There’s a big difference between nutrients from whole foods and the nutrient ingredients used in the vast majority of supplements.
Health supplements are a billion-dollar industry aimed at maximising profit.
Popular supplements include vitamin D, fish oil, vitamin C, multivitamins and calcium.
Most of the calcium in supplements or food products that contain added calcium like a shelf-stable nut, oat or rice milk isn’t derived from natural sources, it’s often ‘calcium carbonate’. Calcium carbonate can be derived from either limestone, marble or chalk, or it’s produced by the sedimentation of the shells of small fossilised snails, shellfish, and coral. This is the least absorbable form of calcium on the market. Your body cannot utilise the isolated calcium without certain co-factors being present.
Now let’s take a look at a standard multivitamin label. We’re happy when we see 20 ingredients listed in high percentages because we’re used to the idea that “more is better.” If beta-carotene is good for the eyes, then a whole bunch of beta-carotene must be really good for the eyes, right? Or if vitamin C is beneficial for the immune system, taking a triple mega dose is sure to get rid of this cold in an hour, right?
High-dose supplements should NOT be taken unless recommended under medical advice. When supplements are taken in high doses or in isolated forms away from their natural counterparts, it can lead to unhealthy imbalances. Nutrients can affect each other’s absorption, such as copper + zinc and manganese + iron. These interdependent nutrients appear together in foods, but not always in isolated supplements. Our bodies might do well with these synthetic vitamins initially because of some extreme deficiencies, but over the course of time, taking high dose supplements of single nutrients can affect the absorption and metabolism of other nutrients, creating imbalances as well as potentially adding stress to the body.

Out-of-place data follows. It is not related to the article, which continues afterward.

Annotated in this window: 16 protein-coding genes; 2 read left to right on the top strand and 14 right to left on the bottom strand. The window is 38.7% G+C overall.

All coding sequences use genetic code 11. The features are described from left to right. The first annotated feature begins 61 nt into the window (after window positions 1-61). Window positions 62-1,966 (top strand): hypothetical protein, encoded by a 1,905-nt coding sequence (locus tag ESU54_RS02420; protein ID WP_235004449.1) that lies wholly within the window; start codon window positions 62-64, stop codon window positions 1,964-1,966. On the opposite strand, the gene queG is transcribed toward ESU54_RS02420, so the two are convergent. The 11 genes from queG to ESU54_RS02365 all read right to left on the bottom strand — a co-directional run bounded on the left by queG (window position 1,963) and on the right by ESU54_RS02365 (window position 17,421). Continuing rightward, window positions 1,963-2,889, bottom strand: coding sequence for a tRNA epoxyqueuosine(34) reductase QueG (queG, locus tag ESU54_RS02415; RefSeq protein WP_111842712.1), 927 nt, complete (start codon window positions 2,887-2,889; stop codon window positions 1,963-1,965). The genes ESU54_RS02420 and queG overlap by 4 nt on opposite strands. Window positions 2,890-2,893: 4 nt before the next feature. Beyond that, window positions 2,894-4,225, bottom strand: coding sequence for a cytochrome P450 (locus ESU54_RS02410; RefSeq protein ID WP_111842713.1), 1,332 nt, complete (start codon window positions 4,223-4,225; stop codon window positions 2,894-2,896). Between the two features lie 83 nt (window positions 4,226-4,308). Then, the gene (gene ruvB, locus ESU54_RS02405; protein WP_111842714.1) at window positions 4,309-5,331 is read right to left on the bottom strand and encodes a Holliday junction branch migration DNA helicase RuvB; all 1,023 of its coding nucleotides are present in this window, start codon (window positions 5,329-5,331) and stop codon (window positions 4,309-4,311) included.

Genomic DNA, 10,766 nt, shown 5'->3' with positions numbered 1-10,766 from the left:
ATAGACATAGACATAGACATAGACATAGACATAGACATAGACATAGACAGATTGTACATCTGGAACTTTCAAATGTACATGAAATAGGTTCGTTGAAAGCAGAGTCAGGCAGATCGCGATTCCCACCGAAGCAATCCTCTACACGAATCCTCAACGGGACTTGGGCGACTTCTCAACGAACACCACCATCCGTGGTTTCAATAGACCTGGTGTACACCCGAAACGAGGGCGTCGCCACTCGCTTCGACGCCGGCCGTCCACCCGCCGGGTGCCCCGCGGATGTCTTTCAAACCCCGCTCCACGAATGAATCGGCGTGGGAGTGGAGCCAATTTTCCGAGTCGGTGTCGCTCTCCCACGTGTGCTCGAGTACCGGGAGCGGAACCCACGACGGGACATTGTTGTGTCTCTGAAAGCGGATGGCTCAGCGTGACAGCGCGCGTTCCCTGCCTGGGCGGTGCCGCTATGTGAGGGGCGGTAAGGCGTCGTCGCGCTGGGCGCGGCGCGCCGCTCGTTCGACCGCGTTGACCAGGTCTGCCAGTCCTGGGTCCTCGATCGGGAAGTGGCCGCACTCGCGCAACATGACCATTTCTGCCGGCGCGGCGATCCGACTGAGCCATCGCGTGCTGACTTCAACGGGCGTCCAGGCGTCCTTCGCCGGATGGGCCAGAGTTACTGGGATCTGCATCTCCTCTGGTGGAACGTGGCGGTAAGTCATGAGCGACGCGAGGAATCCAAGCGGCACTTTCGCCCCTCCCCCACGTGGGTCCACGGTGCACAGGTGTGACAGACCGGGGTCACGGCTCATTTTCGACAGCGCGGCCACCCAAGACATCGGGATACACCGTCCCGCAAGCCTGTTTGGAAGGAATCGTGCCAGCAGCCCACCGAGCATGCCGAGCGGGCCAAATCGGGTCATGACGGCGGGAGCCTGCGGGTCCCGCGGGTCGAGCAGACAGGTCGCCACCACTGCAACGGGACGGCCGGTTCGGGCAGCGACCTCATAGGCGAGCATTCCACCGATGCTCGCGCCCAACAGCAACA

Foods are complex in their nutrients because nutrients need each other to be properly absorbed and integrated into our bodies. There are enzymes, coenzymes, co-vitamins, minerals, and other factors that help the nutrients work together synergistically. Scientists don’t know how all this works, and they probably never will. It’s the magic and mystery of nature.
Does this mean we have to throw out our supplements altogether?
No. There are situations where taking a vitamin or mineral supplement may be needed, even essential for that person. Without going into a lot of detail, there are some groups of people who can benefit from supplements, including vegans, vegetarians, pregnant women, some older people, if you have gut issues, parasites or you’re struggling with a disease that increases your need for particular nutrients. However, it’s ALWAYS best to get personalised guidance from a qualified practitioner in these situations.
Contact Susan for an email diet review which can quickly see if you have any noticeable deficiencies that may be contributing to your symptoms or a full review which can be carried out by post/ e-mail and can look at any deficiencies and ways to change your diet to increase foods containing the vital vitamins and minerals your body needs, or to introduce supplements for a short time.